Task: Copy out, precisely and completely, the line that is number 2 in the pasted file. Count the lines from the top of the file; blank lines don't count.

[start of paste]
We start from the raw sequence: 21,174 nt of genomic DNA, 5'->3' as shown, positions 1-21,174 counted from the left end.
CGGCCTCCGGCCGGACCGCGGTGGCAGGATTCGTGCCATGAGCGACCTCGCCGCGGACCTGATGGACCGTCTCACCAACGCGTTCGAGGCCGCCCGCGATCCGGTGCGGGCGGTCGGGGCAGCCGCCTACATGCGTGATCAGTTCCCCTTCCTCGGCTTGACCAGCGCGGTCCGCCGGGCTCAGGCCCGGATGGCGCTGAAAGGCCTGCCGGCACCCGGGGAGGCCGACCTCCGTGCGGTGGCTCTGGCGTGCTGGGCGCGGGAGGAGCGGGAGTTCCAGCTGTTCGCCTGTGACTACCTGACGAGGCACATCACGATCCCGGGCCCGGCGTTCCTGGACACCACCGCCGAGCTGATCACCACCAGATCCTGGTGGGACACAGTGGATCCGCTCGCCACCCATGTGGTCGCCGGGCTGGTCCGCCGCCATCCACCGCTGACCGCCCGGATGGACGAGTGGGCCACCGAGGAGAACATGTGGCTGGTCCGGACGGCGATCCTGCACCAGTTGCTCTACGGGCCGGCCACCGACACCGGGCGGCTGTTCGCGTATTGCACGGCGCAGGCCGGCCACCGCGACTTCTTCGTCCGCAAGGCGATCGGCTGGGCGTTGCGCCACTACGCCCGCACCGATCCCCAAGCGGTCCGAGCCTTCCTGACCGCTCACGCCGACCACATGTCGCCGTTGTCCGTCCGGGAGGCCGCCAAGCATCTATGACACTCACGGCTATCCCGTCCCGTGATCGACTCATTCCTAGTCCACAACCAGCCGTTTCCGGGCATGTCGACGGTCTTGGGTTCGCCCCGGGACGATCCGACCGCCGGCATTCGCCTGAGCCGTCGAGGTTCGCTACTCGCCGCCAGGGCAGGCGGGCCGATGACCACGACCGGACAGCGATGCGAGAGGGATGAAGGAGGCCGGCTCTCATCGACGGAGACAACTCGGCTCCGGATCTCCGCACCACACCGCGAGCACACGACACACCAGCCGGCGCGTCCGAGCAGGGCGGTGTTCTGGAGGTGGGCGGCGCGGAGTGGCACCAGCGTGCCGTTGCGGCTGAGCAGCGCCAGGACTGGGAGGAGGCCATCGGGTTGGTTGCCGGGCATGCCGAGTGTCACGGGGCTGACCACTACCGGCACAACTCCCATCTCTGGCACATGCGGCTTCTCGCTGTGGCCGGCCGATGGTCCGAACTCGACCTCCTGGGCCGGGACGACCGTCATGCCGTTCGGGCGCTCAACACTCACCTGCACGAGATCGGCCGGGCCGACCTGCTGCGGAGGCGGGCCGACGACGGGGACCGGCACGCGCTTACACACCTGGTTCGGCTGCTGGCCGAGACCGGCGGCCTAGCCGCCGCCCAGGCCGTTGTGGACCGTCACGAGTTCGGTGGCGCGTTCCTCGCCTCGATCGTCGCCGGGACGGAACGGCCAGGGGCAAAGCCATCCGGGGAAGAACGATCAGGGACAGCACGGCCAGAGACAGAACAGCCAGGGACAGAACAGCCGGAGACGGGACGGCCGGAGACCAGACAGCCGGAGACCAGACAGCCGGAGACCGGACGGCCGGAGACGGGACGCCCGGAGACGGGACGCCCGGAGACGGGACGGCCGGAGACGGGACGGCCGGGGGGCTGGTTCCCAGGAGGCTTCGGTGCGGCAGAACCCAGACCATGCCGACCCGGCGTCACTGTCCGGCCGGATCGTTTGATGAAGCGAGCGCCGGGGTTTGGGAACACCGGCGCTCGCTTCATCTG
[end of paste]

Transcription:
CGGCCTCCGGCCGGACCGCGGTGGCAGGATTCGTGCCATGAGCGACCTCGCCGCGGACCTGATGGACCGTCTCACCAACGCGTTCGAGGCCGCCCGCGATCCGGTGCGGGCGGTCGGGGCAGCCGCCTACATGCGTGATCAGTTCCCCTTCCTCGGCTTGACCAGCGCGGTCCGCCGGGCTCAGGCCCGGATGGCGCTGAAAGGCCTGCCGGCACCCGGGGAGGCCGACCTCCGTGCGGTGGCTCTGGCGTGCTGGGCGCGGGAGGAGCGGGAGTTCCAGCTGTTCGCCTGTGACTACCTGACGAGGCACATCACGATCCCGGGCCCGGCGTTCCTGGACACCACCGCCGAGCTGATCACCACCAGATCCTGGTGGGACACAGTGGATCCGCTCGCCACCCATGTGGTCGCCGGGCTGGTCCGCCGCCATCCACCGCTGACCGCCCGGATGGACGAGTGGGCCACCGAGGAGAACATGTGGCTGGTCCGGACGGCGATCCTGCACCAGTTGCTCTACGGGCCGGCCACCGACACCGGGCGGCTGTTCGCGTATTGCACGGCGCAGGCCGGCCACCGCGACTTCTTCGTCCGCAAGGCGATCGGCTGGGCGTTGCGCCACTACGCCCGCACCGATCCCCAAGCGGTCCGAGCCTTCCTGACCGCTCACGCCGACCACATGTCGCCGTTGTCCGTCCGGGAGGCCGCCAAGCATCTATGACACTCACGGCTATCCCGTCCCGTGATCGACTCATTCCTAGTCCACAACCAGCCGTTTCCGGGCATGTCGACGGTCTTGGGTTCGCCCCGGGACGATCCGACCGCCGGCATTCGCCTGAGCCGTCGAGGTTCGCTACTCGCCGCCAGGGCAGGCGGGCCGATGACCACGACCGGACAGCGATGCGAGAGGGATGAAGGAGGCCGGCTCTCATCGACGGAGACAACTCGGCTCCGGATCTCCGCACCACACCGCGAGCACACGACACACCAGCCGGCGCGTCCGAGCAGGGCGGTGTTCTGGAGGTGGGCGGCGCGGAGTGGCACCAGCGTGCCGTTGCGGCTGAGCAGCGCCAGGACTGGGAGGAGGCCATCGGGTTGGTTGCCGGGCATGCCGAGTGTCACGGGGCTGACCACTACCGGCACAACTCCCATCTCTGGCACATGCGGCTTCTCGCTGTGGCCGGCCGATGGTCCGAACTCGACCTCCTGGGCCGGGACGACCGTCATGCCGTTCGGGCGCTCAACACTCACCTGCACGAGATCGGCCGGGCCGACCTGCTGCGGAGGCGGGCCGACGACGGGGACCGGCACGCGCTTACACACCTGGTTCGGCTGCTGGCCGAGACCGGCGGCCTAGCCGCCGCCCAGGCCGTTGTGGACCGTCACGAGTTCGGTGGCGCGTTCCTCGCCTCGATCGTCGCCGGGACGGAACGGCCAGGGGCAAAGCCATCCGGGGAAGAACGATCAGGGACAGCACGGCCAGAGACAGAACAGCCAGGGACAGAACAGCCGGAGACGGGACGGCCGGAGACCAGACAGCCGGAGACCAGACAGCCGGAGACCGGACGGCCGGAGACGGGACGCCCGGAGACGGGACGCCCGGAGACGGGACGGCCGGAGACGGGACGGCCGGGGGGCTGGTTCCCAGGAGGCTTCGGTGCGGCAGAACCCAGACCATGCCGACCCGGCGTCACTGTCCGGCCGGATCGTTTGATGAAGCGAGCGCCGGGGTTTGGGAACACCGGCGCTCGCTTCATCTG